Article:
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Judge Strikes Down County's Attempt to Restore Right-to-Know Request Power

by on July 10, 2015 12:00 PM

A judge shot down the county's attempt to restore its power to answer right-to-know requests related to the judiciary.

The ruling came as part of district attorney Stacy Parks Miller's lawsuit against the county government, which she's suing for releasing her phone records.

Huntingdon County Judge Stewart Kurtz, who is specially presiding over the case, initially filed an injunction in May barring the county from responding to similar information requests until the lawsuit is closed. Parks Miller is asking for the court be held in contempt for responding to a request after the injunction was placed.

The county tried to argue that an "automatic supersedeas" applies because it has an appeal of the injunction filed through the commonwealth court. This legal doctrine essentially means that the appeal "supersedes" the court of common pleas and pauses any injunctions from that court, but Kurtz ruled against the county and restored the injunctions, which he says will remain in full effect during the course of any appeals.

"The District Attorney is pleased that, yet again, the Court has ruled in her favor and against the county," says Bruce Castor, an attorney for Parks Miller. "Not even the County Commissioners are above the law, and the orders keeping them from continuing to violate the law and the Constitution will remain in place."

Castor argued that unique circumstances in this lawsuit give Kurtz the authority to overrule any supersedeas that would typically apply. He also said the right-to-know response in question came before the the appeal was filed, which he says places the decision under Kurtz's authority. 

Centre County attorney Mary Lou Maierhofer argued that the country is in a tough position, because an automatic denial is issued after five days if it doesn't respond to a right-to-know request, so it's essentially responding either way.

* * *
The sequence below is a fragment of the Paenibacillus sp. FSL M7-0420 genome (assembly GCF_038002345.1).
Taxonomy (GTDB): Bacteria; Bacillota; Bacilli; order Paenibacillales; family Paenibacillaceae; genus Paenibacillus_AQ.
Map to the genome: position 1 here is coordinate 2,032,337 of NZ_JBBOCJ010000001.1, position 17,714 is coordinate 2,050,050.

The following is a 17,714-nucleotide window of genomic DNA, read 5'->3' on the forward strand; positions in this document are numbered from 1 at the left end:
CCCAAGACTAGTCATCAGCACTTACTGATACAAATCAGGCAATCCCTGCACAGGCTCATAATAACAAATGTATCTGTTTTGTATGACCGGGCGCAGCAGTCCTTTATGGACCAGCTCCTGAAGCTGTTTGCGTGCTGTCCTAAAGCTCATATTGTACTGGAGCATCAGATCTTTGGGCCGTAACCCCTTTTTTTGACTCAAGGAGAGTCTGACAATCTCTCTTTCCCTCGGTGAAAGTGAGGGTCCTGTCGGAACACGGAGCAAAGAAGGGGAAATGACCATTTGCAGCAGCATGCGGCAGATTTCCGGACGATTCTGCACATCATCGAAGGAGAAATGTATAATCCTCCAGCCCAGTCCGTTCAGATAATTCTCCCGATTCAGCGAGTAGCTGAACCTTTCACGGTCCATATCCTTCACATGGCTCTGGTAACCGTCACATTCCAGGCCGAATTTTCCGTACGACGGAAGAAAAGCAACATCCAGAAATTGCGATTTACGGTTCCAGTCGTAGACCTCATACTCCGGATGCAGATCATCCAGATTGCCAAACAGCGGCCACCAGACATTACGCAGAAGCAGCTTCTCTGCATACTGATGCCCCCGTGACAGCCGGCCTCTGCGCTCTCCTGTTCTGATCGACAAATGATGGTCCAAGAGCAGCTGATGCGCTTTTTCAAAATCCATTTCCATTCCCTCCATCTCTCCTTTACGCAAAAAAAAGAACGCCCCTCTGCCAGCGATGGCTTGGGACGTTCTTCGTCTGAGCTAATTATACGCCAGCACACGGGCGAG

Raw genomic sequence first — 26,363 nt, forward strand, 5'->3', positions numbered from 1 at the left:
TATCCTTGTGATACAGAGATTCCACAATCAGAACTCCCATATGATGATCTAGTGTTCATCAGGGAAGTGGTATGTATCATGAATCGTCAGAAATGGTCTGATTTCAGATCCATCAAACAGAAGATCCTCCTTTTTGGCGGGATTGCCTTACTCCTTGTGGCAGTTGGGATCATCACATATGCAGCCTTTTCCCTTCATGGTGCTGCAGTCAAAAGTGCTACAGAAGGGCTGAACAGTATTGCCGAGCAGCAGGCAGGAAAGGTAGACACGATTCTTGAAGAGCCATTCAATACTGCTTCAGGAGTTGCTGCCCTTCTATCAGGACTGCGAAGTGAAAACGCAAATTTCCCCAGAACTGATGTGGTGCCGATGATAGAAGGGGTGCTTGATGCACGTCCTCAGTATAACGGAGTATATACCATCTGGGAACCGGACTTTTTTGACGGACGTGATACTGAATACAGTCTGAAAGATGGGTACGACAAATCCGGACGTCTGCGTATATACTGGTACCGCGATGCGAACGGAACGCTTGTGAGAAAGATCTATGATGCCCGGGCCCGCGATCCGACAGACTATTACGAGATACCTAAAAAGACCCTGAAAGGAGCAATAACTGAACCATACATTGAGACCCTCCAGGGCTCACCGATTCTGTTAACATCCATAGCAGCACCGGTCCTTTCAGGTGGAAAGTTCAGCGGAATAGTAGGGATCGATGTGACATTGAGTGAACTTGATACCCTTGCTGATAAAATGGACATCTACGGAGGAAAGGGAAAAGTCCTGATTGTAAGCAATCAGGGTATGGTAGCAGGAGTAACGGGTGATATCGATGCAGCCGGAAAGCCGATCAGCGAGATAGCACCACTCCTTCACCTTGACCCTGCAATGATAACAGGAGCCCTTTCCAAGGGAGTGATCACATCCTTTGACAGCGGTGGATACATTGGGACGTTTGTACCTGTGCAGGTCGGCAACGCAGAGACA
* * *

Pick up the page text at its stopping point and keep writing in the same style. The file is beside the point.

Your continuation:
The county is also asking for a continuance of a hearing scheduled for July 14 on Parks Miller's motion to hold the county in contempt and sanction it for violating the injunction. County attorney Craig Staudenmaier has a conflict on that date, which he says can't be avoided.

Castor believes the county is fighting a losing battle and says it should stop using taxpayer money to take on Parks Miller in court.

"At some point these commissioners must stop. With them at the helm, the county is devouring itself and using taxpayer money to do it," Castor says. "Reminds me of a snake eating its own tail. Soon there will be nothing left. I’d like the Supreme Court to step in and appoint a special master to get Centre County back on track."

The lawsuit revolves around Parks Miller's phone records that were released by the county, which it argues are public financial records. The district attorney says they're judicial records and therefore not under the county's authority to release to the public.

Legal counsel for the county did not immediately respond to a request for comment on the judge's ruling.


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Zach Berger is the managing editor of He graduated from Penn State University in 2014 with a degree in print journalism. Zach enjoys writing about a variety of topics ranging from football to government, music, and everything in between.
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